Afghan accused of kidnapping American journalist sent to US for trial

The indictment, which was unsealed Wednesday, includes six counts, all of which could result in life imprisonment for Najibullah.

David Rohde

An Afghan man accused of kidnapping an American journalist and two Afghan civilians in 2008 was arrested and extradited from Ukraine to the United States for trial, US authorities said Wednesday.

Haji Najibullah, 44, “arranged to kidnap at gunpoint an American journalist and two other men, and held them hostage for more than seven months,” said the prosecutor in charge of the case, Audrey Strauss.

The Justice Department did not give the hostages’ names, but New York Times journalist David Rohde was kidnapped in Afghanistan in November 2008, along with a translator and driver. According to the Times, which managed to keep the news of his kidnapping secret so as not to endanger him, Rohde managed to escape his captors in June 2009.

Read more: Afghanistan, world’s least peaceful country: Who is responsible?

After more than seven months, Rohde, along with another kidnapping victim Ludin, who was an Afghan journalist, escaped from a jihadist-controlled compound in the tribal areas of Pakistan. A few weeks later, the third kidnapping victim and Rhode and Ludin’s driver, Asadullah Mangal escaped aswell.

Charges against Najibullah

In 2014, the indictment was sealed by the then US Attorney Preet Bharara obtained it. The same year, it was reported by The Times that Najibullah led a radical group that had a history of targeting journalists.

The indictment, which was unsealed Wednesday, includes six counts, all of which could result in life imprisonment for Najibullah. He is facing charges including hostage taking, conspiracy to commit hostage taking, kidnapping, conspiracy to commit kidnapping, and two counts of using and possessing a machine gun in furtherance of crimes of violence, reported Al Jazeera.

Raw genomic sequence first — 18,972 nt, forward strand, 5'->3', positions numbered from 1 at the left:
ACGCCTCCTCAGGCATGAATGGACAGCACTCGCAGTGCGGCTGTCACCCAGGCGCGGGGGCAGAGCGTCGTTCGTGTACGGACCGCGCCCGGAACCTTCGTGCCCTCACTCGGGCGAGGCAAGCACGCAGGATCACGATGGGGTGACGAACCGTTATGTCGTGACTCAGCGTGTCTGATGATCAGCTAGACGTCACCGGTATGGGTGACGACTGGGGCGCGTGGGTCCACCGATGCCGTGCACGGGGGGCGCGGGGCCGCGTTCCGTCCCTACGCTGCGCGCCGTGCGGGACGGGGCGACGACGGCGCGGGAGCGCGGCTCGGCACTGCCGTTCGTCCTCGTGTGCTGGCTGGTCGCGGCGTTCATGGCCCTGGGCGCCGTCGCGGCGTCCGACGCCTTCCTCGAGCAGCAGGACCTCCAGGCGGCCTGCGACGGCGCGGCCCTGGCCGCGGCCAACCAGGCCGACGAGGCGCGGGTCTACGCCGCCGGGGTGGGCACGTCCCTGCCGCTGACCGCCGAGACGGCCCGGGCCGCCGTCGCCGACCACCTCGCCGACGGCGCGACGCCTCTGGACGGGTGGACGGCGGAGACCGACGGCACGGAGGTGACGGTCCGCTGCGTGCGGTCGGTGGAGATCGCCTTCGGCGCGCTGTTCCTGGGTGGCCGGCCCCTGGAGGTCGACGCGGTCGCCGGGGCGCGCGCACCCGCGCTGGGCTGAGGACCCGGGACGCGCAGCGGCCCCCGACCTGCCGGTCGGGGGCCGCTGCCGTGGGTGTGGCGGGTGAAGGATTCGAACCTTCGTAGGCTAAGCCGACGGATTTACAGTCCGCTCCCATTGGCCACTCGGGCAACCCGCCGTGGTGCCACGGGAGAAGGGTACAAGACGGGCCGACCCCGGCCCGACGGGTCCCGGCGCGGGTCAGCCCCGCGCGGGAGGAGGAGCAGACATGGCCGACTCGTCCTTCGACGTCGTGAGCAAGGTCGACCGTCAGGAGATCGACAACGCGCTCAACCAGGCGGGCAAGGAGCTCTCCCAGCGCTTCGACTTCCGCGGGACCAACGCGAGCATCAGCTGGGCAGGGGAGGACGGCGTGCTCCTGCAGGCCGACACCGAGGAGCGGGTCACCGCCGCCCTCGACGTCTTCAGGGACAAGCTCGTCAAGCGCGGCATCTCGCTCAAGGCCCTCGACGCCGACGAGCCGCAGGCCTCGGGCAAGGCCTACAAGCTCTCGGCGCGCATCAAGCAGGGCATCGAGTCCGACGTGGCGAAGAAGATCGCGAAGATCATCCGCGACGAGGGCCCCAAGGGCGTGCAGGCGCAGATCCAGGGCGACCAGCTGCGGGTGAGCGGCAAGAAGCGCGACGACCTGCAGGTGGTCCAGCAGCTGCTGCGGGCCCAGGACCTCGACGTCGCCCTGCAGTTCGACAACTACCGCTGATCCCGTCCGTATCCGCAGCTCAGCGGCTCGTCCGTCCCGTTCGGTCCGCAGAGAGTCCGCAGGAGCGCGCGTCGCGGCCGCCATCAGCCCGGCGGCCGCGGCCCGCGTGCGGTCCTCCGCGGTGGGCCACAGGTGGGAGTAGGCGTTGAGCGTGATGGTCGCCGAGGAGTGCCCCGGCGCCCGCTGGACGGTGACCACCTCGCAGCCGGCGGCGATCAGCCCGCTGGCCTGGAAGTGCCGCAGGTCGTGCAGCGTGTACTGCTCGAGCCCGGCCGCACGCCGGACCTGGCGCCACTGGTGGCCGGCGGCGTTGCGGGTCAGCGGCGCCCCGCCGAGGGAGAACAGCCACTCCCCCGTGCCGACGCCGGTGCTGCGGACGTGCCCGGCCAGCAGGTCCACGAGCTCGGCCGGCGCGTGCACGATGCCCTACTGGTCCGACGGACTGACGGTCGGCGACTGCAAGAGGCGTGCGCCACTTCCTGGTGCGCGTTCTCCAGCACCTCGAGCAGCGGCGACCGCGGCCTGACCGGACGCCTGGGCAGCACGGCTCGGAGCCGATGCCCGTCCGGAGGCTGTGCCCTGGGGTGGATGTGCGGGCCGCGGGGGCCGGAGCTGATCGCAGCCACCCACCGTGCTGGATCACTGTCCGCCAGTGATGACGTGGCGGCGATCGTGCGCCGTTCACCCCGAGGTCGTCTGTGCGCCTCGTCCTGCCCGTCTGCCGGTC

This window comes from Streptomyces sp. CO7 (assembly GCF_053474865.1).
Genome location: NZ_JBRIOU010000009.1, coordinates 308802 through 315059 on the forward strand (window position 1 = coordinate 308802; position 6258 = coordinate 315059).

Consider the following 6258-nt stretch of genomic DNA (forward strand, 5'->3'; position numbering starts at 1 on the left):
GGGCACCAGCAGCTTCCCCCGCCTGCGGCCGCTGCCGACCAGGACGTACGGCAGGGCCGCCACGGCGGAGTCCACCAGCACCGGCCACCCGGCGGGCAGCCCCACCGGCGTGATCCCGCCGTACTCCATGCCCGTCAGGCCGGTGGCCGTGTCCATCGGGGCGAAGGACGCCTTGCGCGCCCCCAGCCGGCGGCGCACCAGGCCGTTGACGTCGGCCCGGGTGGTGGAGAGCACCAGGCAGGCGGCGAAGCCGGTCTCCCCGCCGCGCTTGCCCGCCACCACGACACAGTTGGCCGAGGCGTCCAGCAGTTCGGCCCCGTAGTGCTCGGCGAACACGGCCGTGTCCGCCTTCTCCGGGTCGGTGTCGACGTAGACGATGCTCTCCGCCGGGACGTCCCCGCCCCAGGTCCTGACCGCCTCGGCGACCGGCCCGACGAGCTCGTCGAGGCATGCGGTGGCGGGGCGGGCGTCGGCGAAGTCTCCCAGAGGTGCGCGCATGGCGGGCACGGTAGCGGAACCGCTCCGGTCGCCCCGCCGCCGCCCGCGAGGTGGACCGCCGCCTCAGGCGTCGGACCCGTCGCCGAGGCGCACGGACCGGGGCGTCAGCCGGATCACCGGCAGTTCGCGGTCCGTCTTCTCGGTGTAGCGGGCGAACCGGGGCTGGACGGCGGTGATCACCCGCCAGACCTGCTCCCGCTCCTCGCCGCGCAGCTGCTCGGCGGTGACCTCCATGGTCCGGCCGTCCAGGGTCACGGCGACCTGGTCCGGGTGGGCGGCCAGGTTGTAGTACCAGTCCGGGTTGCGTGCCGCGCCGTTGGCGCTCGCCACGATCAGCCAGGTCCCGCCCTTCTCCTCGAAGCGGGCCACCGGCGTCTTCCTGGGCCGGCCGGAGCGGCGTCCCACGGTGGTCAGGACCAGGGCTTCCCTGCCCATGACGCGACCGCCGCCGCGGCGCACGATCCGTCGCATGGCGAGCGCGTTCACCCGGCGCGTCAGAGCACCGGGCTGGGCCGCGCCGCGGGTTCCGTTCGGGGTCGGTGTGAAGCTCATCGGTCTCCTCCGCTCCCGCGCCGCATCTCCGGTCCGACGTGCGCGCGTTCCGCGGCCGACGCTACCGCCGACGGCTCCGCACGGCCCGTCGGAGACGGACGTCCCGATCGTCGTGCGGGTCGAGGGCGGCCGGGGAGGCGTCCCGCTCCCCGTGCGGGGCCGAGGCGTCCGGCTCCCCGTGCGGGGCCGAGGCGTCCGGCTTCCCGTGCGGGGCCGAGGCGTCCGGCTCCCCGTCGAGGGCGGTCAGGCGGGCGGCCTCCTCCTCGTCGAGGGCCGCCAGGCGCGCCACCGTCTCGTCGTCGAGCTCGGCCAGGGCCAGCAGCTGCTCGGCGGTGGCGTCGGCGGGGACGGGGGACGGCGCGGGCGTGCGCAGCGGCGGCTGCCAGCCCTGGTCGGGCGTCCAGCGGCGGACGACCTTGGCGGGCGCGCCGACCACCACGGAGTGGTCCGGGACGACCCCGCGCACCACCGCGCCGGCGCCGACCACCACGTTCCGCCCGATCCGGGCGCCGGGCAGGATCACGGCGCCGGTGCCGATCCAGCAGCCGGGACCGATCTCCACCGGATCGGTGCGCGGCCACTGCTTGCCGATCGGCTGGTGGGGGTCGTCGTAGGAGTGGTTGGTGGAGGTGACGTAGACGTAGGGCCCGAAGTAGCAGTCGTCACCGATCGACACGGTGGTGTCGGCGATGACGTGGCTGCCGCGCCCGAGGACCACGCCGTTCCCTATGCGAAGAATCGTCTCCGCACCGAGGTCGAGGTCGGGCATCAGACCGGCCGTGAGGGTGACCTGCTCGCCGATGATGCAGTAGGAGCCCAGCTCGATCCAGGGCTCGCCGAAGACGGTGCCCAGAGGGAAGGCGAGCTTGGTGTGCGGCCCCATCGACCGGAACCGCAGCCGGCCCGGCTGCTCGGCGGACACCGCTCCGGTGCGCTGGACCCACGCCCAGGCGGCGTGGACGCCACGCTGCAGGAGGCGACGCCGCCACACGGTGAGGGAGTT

Read more: Senior Al-Qaeda leader and FBI’s most wanted terrorist killed in Afghanistan

He is accused of working with accomplices to abduct the three men in Afghanistan, and then forcing them to cross the border into Pakistan on foot, where they were held prisoner. The kidnappers had, according to the indictment, forced their hostages to call for help by telephone or in videos. In one of the recordings, the journalist was forced to plead for his life while one of his guards pointed an automatic rifle at his head.

The head guard of Rhode, Ludin and Asadullah, Timor Shah, and another guard who was among six armed guards who made hostages hike from Afghanistan to Pakistan, Akhund Zada was also charged in the indictment.

The Associated Press interviewed Ludin, the Afghan journalist in 2009. He stated in the interviews that he was hired by The Times to arrange an interview with the militant leader and to translate. He was working for the Time of London as a journalist at that time.

Read more: Afghanistan: A graveyard of empires?

Ludin disclosed that he was repeatedly threatened and beaten by the militant captors and did nots stick to the same demands. He further stated that he did not see any substantial evidence to claim that Rohde was beaten or harmed, nor did Rohde mention anything regarding this to Ludin.

“Journalists risk their lives bringing us news from conflict zones, and no matter how much time may pass, our resolve to find and hold accountable those who target and harm them and other Americans will never wane,” said Assistant Attorney General John Demers.

The circumstances of Najibullah’s arrest were not revealed.

AFP with additional information from Global Village Space.

 

 

 

 

 


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